An alien space rock found in Egypt could be the first evidence on Earth of a rare supernova explosion, scientists say
- Scientists think they have found the first evidence on Earth of a supernova explosion
- They studied the extraterrestrial stone of Hypatia which was found in Egypt in 1996
- The chemical composition and structure of the rock suggest that it contains supernova gas
- Over the course of billions of years this gas and dust would form Hypatia’s parent body
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An extraterrestrial rock that was found in Egypt More than 25 years ago may be the first evidence on Earth of a rare supernova explosion, the scientists said.
The researchers analyzed the Hypathia stone and found that its chemical composition and structure suggest that it contains dust fragments and a cloud of gas surrounding a “standard candle” (or type Ia) supernova.
These stellar outbursts, which are among the most energetic in the Universe, occur when a dense white dwarf star devours another nearby star.
The mix of dust and gas from such a supernova would gradually morph into a solid over billions of years, experts said, before forming the parent body from which Hypatia came.
Explosive discovery: Hypathia extraterrestrial stone, which was found in Egypt more than 25 years ago, may be Earth’s first evidence of a rare supernova explosion, scientists say
The researchers analyzed the Hypathia stone (pictured) and found that its chemical composition and structure suggest that it contains dust fragments and a cloud of gas surrounding a Type Ia supernova.
“In a way, we could say, we caught a supernova AI explosion in the act, because the gas atoms from the explosion were captured in the surrounding dust cloud, which eventually formed Hypatia’s parent body.” Said geochemist Jan Kramers, of the University of Johannesburg in South Africa.
The researchers analyzed a tiny sample of Hypatia for clues as to where the stone had been and how it formed.
They found it had unusually low levels of silicon, chromium, and manganese, which meant the rock was unlikely to have formed in the inner Solar System.
It also had high levels of copper, sulfur, iron, phosphorus, and vanadium.
Scientists said this trick was very different from any object found in our corner of the Milky Way.
Their analysis also ruled out the possibility that the stone could have formed from a red giant star or a type II supernova, with the latter ruled out because the rock had too much iron compared to silicon and calcium.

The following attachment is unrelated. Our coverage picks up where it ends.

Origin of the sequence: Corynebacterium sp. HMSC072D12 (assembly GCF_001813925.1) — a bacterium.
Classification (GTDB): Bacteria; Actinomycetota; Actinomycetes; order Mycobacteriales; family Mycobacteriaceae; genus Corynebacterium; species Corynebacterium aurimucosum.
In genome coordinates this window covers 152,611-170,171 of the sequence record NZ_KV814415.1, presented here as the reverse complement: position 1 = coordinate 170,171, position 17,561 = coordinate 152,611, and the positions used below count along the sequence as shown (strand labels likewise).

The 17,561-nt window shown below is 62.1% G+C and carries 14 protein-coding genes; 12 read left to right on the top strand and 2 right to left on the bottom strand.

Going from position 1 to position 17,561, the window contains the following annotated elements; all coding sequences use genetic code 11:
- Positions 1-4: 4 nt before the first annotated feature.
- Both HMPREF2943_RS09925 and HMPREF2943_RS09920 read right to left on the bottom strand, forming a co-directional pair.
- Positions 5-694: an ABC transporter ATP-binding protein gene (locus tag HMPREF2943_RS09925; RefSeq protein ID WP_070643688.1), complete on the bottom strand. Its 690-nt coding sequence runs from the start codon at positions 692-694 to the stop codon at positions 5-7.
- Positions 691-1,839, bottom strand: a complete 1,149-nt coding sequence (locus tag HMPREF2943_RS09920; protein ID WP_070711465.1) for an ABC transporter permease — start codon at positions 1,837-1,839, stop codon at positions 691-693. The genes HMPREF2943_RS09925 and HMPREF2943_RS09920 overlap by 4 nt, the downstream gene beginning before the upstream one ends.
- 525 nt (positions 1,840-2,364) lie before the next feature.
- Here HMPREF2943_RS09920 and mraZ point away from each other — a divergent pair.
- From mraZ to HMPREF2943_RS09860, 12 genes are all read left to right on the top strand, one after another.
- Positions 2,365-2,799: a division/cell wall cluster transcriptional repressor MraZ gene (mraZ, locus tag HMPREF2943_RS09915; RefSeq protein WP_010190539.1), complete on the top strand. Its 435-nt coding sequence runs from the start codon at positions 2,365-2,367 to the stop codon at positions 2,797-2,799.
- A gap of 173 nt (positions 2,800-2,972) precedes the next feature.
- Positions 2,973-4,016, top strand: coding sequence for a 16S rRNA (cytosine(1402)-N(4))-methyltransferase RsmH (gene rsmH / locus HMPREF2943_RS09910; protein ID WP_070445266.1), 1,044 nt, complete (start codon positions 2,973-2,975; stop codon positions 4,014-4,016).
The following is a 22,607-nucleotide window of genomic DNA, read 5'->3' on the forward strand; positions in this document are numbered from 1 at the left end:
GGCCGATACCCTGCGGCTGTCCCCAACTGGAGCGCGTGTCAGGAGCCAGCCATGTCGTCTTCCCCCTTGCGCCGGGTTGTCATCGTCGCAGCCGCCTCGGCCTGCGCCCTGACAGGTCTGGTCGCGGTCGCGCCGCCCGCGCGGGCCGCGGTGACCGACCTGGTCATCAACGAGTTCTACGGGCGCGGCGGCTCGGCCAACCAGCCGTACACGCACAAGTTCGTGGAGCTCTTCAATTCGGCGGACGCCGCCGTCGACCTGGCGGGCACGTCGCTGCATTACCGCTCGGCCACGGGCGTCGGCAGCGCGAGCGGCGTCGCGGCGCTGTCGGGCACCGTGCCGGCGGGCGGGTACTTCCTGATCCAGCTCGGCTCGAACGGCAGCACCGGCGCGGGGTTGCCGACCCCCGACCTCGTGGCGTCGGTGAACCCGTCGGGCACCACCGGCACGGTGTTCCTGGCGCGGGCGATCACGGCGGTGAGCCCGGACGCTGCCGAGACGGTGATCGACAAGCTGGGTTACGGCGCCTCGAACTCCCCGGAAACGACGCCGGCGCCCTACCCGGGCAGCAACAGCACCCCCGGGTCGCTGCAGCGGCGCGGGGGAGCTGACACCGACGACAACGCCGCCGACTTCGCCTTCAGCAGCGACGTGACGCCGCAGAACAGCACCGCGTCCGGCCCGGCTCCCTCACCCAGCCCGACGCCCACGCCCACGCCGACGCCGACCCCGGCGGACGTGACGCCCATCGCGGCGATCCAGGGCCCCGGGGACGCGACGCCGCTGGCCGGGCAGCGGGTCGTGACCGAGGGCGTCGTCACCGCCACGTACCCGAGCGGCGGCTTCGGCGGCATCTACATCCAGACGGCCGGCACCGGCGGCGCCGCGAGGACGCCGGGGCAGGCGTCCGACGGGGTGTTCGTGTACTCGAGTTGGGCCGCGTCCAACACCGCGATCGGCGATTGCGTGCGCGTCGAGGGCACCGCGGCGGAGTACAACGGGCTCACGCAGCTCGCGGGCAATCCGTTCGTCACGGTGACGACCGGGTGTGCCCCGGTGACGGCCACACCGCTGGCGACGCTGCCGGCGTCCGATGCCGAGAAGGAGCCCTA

Therefore, experts believe they are the remnants of a Type Ia supernova.
“If this hypothesis is correct, the Hypatia stone would be the first tangible evidence on Earth of a Type Ia supernova explosion,” Kramers said.
“Perhaps equally important, it shows that a single anomalous packet of dust from outer space could actually be incorporated into the solar nebula from which our Solar System formed, without being completely mixed.”
The researchers found that the rock had unusually low levels of silicon, chromium and manganese, which meant it was unlikely to have formed in the inner Solar System.
Experts analyzed 15 elements in the stone and found that a corresponding number would have been expected if the object had come from a dense explosion of a white dwarf.
The researchers analyzed 15 elements in the stone and found that a number of them would have been expected to match if the object had come from a dense explosion from a white dwarf.
However, six other elements – chlorine, potassium, aluminum, phosphorus, zinc and copper – did not fit in a Type Ia supernova model.
Experts said they have a possible explanation for this.
“Since a white dwarf star is formed from a dying red giant, Hypatia may have inherited these element proportions for the six elements from a red giant star,” Kramers said.
‘This phenomenon has been observed in white dwarf stars in other research.’
The research was published in the journal Icarus.
SUPERNOVAE OCCUR WHEN A GIANT STAR EXPLODES
A supernova occurs when a star explodes, shooting debris and particles into space.
A supernova only burns for a short period of time, but it can tell scientists a lot about how the universe started.
One type of supernova has shown scientists that we live in an expanding universe, which is growing at an ever-increasing rate.
Scientists have also determined that supernovae play a key role in the distribution of elements throughout the universe.
In 1987, astronomers spotted a “titanic supernova” in a nearby galaxy blazing with the power of over 100 million suns (pictured)
There are two known types of supernovae.
The first type occurs in binary star systems when one of the two stars, a carbon-oxygen white dwarf, steals matter from its companion star.
Eventually, the white dwarf accumulates too much matter, causing the star to explode, resulting in a supernova.
The second type of supernova occurs at the end of a single star’s life.
When the star runs out of nuclear fuel, some of its mass flows into its core.
Eventually, the core is so heavy that it can’t stand its own gravitational pull and the core collapses, causing another gigantic explosion.
Many elements found on Earth are made in the core of stars and these elements travel to form new stars, planets and everything else in the universe.